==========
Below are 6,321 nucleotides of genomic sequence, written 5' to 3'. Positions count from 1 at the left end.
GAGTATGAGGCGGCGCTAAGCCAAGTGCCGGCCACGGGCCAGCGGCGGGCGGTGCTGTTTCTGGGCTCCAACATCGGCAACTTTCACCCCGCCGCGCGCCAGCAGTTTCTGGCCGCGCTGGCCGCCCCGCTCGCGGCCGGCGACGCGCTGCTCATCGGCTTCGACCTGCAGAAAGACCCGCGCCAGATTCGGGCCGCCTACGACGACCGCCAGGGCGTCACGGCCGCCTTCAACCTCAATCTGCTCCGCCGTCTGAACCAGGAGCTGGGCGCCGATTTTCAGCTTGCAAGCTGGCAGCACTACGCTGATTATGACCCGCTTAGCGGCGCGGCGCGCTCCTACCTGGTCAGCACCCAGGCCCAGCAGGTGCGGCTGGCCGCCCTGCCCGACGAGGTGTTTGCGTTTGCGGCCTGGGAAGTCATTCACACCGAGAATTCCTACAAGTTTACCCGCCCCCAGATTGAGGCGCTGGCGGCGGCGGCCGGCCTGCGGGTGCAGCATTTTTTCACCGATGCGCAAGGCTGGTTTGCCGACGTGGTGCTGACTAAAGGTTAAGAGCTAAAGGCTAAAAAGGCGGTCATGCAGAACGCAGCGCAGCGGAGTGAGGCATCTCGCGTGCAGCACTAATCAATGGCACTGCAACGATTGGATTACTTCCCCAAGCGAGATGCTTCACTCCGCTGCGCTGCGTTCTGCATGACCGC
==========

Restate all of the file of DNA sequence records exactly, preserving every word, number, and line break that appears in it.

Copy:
Below are 6,321 nucleotides of genomic sequence, written 5' to 3'. Positions count from 1 at the left end.
GAGTATGAGGCGGCGCTAAGCCAAGTGCCGGCCACGGGCCAGCGGCGGGCGGTGCTGTTTCTGGGCTCCAACATCGGCAACTTTCACCCCGCCGCGCGCCAGCAGTTTCTGGCCGCGCTGGCCGCCCCGCTCGCGGCCGGCGACGCGCTGCTCATCGGCTTCGACCTGCAGAAAGACCCGCGCCAGATTCGGGCCGCCTACGACGACCGCCAGGGCGTCACGGCCGCCTTCAACCTCAATCTGCTCCGCCGTCTGAACCAGGAGCTGGGCGCCGATTTTCAGCTTGCAAGCTGGCAGCACTACGCTGATTATGACCCGCTTAGCGGCGCGGCGCGCTCCTACCTGGTCAGCACCCAGGCCCAGCAGGTGCGGCTGGCCGCCCTGCCCGACGAGGTGTTTGCGTTTGCGGCCTGGGAAGTCATTCACACCGAGAATTCCTACAAGTTTACCCGCCCCCAGATTGAGGCGCTGGCGGCGGCGGCCGGCCTGCGGGTGCAGCATTTTTTCACCGATGCGCAAGGCTGGTTTGCCGACGTGGTGCTGACTAAAGGTTAAGAGCTAAAGGCTAAAAAGGCGGTCATGCAGAACGCAGCGCAGCGGAGTGAGGCATCTCGCGTGCAGCACTAATCAATGGCACTGCAACGATTGGATTACTTCCCCAAGCGAGATGCTTCACTCCGCTGCGCTGCGTTCTGCATGACCGC